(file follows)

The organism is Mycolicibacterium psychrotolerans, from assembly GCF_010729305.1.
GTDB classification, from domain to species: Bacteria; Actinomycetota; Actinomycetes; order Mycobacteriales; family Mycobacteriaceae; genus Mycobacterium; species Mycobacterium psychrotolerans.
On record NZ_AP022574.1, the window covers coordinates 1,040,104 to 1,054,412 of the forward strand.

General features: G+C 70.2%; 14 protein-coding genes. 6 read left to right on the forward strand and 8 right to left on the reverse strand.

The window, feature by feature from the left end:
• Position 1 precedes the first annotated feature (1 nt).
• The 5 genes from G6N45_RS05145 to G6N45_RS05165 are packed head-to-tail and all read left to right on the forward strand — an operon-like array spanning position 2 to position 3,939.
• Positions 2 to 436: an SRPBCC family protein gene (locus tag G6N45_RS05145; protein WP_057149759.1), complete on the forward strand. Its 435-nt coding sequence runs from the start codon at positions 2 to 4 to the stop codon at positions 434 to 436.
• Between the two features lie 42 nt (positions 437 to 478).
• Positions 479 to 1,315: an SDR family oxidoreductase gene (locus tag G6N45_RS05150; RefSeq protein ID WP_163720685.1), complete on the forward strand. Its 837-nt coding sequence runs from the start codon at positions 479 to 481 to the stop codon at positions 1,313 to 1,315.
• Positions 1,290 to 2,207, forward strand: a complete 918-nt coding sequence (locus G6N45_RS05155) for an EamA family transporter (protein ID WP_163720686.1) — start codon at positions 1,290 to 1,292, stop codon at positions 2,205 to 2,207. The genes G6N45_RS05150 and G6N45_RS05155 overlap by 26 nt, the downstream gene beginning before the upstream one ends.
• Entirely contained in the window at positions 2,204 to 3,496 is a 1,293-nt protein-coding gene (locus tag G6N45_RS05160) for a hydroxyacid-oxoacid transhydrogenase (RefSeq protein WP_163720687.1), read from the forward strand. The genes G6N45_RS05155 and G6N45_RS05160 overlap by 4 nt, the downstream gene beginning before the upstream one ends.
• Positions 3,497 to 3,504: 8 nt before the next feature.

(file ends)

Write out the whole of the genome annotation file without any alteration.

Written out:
The organism is Mycolicibacterium psychrotolerans, from assembly GCF_010729305.1.
GTDB classification, from domain to species: Bacteria; Actinomycetota; Actinomycetes; order Mycobacteriales; family Mycobacteriaceae; genus Mycobacterium; species Mycobacterium psychrotolerans.
On record NZ_AP022574.1, the window covers coordinates 1,040,104 to 1,054,412 of the forward strand.

General features: G+C 70.2%; 14 protein-coding genes. 6 read left to right on the forward strand and 8 right to left on the reverse strand.

The window, feature by feature from the left end:
• Position 1 precedes the first annotated feature (1 nt).
• The 5 genes from G6N45_RS05145 to G6N45_RS05165 are packed head-to-tail and all read left to right on the forward strand — an operon-like array spanning position 2 to position 3,939.
• Positions 2 to 436: an SRPBCC family protein gene (locus tag G6N45_RS05145; protein WP_057149759.1), complete on the forward strand. Its 435-nt coding sequence runs from the start codon at positions 2 to 4 to the stop codon at positions 434 to 436.
• Between the two features lie 42 nt (positions 437 to 478).
• Positions 479 to 1,315: an SDR family oxidoreductase gene (locus tag G6N45_RS05150; RefSeq protein ID WP_163720685.1), complete on the forward strand. Its 837-nt coding sequence runs from the start codon at positions 479 to 481 to the stop codon at positions 1,313 to 1,315.
• Positions 1,290 to 2,207, forward strand: a complete 918-nt coding sequence (locus G6N45_RS05155) for an EamA family transporter (protein ID WP_163720686.1) — start codon at positions 1,290 to 1,292, stop codon at positions 2,205 to 2,207. The genes G6N45_RS05150 and G6N45_RS05155 overlap by 26 nt, the downstream gene beginning before the upstream one ends.
• Entirely contained in the window at positions 2,204 to 3,496 is a 1,293-nt protein-coding gene (locus tag G6N45_RS05160) for a hydroxyacid-oxoacid transhydrogenase (RefSeq protein WP_163720687.1), read from the forward strand. The genes G6N45_RS05155 and G6N45_RS05160 overlap by 4 nt, the downstream gene beginning before the upstream one ends.
• Positions 3,497 to 3,504: 8 nt before the next feature.